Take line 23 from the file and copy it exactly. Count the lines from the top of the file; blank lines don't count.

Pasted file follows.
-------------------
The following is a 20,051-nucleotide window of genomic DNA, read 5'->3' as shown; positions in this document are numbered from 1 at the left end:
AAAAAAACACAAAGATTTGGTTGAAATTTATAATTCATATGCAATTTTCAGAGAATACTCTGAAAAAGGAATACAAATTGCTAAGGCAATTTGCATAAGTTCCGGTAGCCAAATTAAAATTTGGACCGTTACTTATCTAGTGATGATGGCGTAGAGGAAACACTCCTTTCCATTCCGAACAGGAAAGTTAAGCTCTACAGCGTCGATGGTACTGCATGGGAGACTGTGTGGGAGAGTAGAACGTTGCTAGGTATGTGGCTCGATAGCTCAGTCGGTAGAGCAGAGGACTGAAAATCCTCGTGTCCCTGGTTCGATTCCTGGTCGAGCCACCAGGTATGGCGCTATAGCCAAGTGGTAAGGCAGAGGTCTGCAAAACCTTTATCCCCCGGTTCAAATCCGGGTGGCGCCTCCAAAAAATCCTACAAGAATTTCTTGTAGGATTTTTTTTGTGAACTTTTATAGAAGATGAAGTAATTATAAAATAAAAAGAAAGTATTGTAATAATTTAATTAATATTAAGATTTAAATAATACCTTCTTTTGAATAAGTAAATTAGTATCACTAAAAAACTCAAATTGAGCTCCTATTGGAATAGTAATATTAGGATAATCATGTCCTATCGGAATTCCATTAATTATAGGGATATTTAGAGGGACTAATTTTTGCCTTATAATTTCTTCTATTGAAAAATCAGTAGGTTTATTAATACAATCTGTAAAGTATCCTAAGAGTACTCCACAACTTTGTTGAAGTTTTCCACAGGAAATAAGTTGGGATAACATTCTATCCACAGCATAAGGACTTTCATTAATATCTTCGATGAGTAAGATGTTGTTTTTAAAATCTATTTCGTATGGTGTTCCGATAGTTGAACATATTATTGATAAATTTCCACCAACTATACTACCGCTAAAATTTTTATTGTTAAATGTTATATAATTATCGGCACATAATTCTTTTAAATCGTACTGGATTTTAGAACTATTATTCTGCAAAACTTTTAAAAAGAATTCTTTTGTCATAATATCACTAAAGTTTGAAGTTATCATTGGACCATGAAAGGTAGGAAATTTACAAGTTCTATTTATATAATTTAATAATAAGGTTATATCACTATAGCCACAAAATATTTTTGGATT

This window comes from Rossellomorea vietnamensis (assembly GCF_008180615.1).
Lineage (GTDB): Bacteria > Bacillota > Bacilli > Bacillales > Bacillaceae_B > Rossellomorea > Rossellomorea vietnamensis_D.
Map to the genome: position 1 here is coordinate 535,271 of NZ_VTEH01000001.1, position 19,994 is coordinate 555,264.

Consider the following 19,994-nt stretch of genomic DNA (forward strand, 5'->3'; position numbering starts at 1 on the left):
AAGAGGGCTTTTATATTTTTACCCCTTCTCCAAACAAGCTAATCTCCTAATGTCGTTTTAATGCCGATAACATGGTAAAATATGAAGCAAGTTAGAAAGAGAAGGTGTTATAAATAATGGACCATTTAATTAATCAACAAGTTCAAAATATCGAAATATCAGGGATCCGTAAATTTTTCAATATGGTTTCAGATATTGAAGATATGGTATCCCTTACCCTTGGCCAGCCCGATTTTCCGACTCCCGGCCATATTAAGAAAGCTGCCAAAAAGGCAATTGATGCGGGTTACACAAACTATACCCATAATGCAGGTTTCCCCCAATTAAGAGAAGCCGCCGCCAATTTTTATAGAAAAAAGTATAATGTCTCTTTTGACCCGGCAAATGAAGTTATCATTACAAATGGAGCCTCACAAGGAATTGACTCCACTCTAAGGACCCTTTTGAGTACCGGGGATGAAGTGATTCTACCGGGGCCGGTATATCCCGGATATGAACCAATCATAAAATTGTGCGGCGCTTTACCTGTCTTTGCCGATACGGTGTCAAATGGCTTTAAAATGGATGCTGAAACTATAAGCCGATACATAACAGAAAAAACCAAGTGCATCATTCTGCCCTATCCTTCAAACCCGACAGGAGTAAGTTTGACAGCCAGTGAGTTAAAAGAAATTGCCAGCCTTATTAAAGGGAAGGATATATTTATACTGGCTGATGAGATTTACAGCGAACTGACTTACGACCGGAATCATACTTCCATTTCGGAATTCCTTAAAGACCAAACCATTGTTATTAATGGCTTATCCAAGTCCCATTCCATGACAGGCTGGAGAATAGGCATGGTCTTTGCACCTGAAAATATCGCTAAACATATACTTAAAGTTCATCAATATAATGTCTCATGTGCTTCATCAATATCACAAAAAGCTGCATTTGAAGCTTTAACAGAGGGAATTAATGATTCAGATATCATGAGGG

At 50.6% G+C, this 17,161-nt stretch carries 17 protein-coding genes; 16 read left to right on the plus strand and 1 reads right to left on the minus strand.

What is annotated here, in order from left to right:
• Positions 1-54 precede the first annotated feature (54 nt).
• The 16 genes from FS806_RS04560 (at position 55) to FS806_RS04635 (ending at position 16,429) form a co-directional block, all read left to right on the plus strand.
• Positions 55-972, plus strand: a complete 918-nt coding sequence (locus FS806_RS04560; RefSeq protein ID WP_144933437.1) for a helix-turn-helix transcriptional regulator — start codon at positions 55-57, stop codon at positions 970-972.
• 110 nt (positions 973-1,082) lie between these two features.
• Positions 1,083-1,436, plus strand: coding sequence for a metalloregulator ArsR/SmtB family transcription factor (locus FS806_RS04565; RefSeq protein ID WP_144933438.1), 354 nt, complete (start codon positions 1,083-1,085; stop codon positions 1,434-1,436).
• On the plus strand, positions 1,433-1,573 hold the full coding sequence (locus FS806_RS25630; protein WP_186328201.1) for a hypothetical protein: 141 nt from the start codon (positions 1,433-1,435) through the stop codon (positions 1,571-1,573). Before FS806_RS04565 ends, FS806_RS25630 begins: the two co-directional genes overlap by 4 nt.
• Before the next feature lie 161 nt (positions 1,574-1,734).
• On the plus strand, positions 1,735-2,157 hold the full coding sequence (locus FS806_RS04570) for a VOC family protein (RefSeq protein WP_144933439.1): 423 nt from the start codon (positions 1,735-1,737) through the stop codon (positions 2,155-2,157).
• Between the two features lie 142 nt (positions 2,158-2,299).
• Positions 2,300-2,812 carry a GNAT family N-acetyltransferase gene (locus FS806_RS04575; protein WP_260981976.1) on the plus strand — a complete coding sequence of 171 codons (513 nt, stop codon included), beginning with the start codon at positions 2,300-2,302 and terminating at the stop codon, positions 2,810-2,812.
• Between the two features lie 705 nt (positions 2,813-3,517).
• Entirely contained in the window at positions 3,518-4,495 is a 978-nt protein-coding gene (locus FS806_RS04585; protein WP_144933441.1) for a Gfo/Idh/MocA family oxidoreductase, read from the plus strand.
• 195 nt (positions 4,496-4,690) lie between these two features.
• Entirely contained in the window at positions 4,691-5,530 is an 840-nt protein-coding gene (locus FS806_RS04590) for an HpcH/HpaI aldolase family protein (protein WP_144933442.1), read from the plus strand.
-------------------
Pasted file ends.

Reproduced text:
• Entirely contained in the window at positions 4,691-5,530 is an 840-nt protein-coding gene (locus FS806_RS04590) for an HpcH/HpaI aldolase family protein (protein WP_144933442.1), read from the plus strand.